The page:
- Start the Command Prompt
- Navigate to the folder where the osql utility is located
- Run the command in the following format: osql –H <workstation name> -S <server_name[\instance_name]> -U <user login ID> -P <login password> –i <full path to script>
For example, to execute the sync.sql file located in the E:\ root, against the Central database on the SQL Server instance Fujitsu\SQL2012, run the following command: osql -H Fujitsu -S Fujitsu\SQL2012 -i E:\sync.sql -U sa -P sqladmin
When the file execution is finished – there are no messages that indicate whether it was successful, or it failed
Another drawback is that the osql utility is depreciated and will be removed in the future versions of SQL Server, therefore Microsoft recommends using the sqlcmd utility instead
The ApexSQL Run Script utility
ApexSQL Run Script Utility is a free command line utility designed to execute large SQL scripts. It can execute scripts tens of GBs in size, error free and without timing out. To execute a SQL script with it, do the following:
- Download ApexSQL Run Script Utility
- Unzip it into a folder. There’s only the ApexSqlRunScript.exe file
- Use the command line and navigate to the folder where the file was unzipped
- Run the utility with the following parameters: ApexSqlRunScript <server name> <database name> <script path>
For example: ApexSqlRunScript Fujitsu\SQL2012 Central E:\sync.sql You‘ll be notified of the number of batches executed and their status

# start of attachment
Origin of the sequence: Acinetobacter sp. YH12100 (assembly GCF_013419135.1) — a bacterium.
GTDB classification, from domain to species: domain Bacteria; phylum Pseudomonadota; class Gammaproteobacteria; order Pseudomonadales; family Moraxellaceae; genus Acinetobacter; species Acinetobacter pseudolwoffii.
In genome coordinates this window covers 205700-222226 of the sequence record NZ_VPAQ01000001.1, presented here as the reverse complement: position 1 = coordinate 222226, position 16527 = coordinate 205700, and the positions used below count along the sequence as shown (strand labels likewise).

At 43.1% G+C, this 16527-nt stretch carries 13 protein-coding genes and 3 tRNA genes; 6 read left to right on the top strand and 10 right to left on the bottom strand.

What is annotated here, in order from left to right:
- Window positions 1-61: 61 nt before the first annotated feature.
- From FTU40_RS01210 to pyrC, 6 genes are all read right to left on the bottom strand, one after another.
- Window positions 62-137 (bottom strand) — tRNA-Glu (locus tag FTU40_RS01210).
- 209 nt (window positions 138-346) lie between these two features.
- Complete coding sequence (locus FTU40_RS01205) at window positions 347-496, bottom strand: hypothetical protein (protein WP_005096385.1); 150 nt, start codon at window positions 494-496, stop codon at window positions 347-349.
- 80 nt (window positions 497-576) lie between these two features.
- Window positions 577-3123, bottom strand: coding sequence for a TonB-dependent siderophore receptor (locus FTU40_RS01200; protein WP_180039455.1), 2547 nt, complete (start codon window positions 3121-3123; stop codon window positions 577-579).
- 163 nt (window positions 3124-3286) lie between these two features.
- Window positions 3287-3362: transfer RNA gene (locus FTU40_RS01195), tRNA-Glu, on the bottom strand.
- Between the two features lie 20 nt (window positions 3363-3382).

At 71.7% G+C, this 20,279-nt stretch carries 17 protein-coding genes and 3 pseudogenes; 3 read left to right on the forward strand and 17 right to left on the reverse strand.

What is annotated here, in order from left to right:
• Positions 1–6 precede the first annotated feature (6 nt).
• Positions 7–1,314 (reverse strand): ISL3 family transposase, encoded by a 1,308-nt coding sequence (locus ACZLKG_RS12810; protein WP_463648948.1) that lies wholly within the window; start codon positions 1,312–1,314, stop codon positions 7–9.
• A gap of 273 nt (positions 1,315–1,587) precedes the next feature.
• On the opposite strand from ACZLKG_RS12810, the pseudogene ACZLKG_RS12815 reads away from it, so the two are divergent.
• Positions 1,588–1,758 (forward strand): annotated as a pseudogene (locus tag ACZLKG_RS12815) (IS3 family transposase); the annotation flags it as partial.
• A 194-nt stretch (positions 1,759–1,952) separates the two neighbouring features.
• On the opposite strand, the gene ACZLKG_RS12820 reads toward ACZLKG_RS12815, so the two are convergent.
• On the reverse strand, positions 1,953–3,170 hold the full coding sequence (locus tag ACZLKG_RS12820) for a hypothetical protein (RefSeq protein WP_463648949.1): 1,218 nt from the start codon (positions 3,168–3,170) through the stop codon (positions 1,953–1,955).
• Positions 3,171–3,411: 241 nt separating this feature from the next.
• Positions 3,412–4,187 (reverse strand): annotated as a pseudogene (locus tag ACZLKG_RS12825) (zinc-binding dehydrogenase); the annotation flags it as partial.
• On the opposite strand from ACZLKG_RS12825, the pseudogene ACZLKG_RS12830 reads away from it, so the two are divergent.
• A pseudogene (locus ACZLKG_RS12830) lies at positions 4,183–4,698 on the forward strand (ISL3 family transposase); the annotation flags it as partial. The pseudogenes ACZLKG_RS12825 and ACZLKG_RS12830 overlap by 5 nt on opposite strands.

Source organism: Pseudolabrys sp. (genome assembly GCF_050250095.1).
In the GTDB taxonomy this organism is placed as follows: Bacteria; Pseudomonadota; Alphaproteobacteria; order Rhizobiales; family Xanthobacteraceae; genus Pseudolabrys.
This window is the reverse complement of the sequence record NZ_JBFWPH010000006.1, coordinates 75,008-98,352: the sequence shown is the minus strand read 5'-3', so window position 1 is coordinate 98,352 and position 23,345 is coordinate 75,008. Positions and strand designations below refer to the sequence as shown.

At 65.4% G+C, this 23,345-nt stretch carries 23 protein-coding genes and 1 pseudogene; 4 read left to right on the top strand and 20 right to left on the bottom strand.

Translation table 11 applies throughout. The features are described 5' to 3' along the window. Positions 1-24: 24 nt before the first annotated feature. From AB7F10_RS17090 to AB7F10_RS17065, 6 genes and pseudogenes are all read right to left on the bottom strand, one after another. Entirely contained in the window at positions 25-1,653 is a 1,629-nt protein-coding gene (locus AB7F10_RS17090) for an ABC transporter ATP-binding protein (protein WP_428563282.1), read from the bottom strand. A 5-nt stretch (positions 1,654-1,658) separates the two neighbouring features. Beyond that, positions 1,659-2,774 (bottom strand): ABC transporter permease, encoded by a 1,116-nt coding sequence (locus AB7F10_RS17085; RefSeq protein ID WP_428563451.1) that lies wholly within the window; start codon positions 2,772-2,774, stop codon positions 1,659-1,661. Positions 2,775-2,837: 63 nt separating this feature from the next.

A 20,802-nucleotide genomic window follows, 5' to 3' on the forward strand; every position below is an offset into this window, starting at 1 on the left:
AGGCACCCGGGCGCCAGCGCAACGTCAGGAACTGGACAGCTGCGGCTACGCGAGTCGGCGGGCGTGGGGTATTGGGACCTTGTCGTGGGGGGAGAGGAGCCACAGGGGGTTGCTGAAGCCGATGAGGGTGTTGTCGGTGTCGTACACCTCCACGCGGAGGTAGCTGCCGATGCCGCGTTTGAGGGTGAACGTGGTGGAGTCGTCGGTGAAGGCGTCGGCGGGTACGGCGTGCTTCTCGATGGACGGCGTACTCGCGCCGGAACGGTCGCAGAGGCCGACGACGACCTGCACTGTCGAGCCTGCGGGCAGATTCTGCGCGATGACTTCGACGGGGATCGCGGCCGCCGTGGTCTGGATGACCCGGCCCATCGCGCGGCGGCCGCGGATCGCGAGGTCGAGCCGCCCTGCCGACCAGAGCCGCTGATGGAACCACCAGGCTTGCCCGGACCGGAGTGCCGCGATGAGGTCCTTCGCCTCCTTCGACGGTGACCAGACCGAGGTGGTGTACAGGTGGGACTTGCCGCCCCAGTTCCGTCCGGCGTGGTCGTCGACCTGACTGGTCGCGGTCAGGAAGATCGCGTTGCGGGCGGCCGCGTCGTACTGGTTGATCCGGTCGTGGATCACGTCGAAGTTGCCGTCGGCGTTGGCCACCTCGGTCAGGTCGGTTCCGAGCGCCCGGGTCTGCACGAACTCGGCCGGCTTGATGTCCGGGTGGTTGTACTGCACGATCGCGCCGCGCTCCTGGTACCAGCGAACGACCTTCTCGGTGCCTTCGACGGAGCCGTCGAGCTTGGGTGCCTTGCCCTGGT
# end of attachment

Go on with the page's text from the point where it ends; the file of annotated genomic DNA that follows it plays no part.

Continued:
If there is an error in a batch, it will be rolled back If you encounter an error during the SQL execution, you’ll be notified in the Command Prompt
Also, all errors encountered during the SQL script execution are automatically and in detail, logged in its log file named ApexSqlRunScript.log, and stored in the same folder as ApexSqlRunScript.exe. If the file already exists, the latest logs will be added at the end. The log file is very helpful for troubleshooting – besides the SQL Server error descriptions shown in the Command Prompt, the object affected and statement line number, it lists the statements from the batch that failed. Thanks to this detailed info, it’s easier to nail down and solve the issues, especially when the error origin is not specified in the command line error message, for example:
2013-05-10 16:57:25.557 BEGIN — =============================================== — Synchronization Script for Table: [dbo].[TestTable] — =============================================== Print ‘Synchronization Script for Table: [dbo].[TestTable]’ SET IDENTITY_INSERT [dbo].[TestTable] ON INSERT INTO [dbo].[TestTable] ([f1], [f2], [f3], [f4]) VALUES (1, 0, 0, N0′) INSERT INTO [dbo].[TestTable] ([f1], [f2], [f3], [f4]) VALUES (2, 0, 1, N’0.993857′) INSERT INTO [dbo].[TestTable] ([f1], [f2], [f3], [f4]) VALUES (3, 0, 2, N’1.05394′) INSERT INTO [dbo].[TestTable] ([f1], [f2], [f3], [f4]) VALUES (4, 0, 3, N’0.305654′) INSERT INTO [dbo].[TestTable] ([f1], [f2], [f3], [f4]) VALUES (5, 0, 4, N’2.81439′) INSERT INTO [dbo].[TestTable] ([f1], [f2], [f3], [f4]) VALUES (6, 0, 5, N’0.649527′) INSERT INTO [dbo].[TestTable] ([f1], [f2], [f3], [f4]) VALUES (7, 0, 6, N’1.62164′) INSERT INTO [dbo].[TestTable] ([f1], [f2], [f3], [f4]) VALUES (8, 0, 7, N’1.06883′) INSERT INTO [dbo].[TestTable] ([f1], [f2], [f3], [f4]) VALUES (9, 0, 8, N’1.32762′)
Creating a synchronization script for your databases might not be the last big step you have to take, when synchronizing large databases. The next one, equally important and challenging, is executing this script. Use ApexSQL Run Script, a utility designed to run large scripts, to execute scripts error free.
April 29, 2013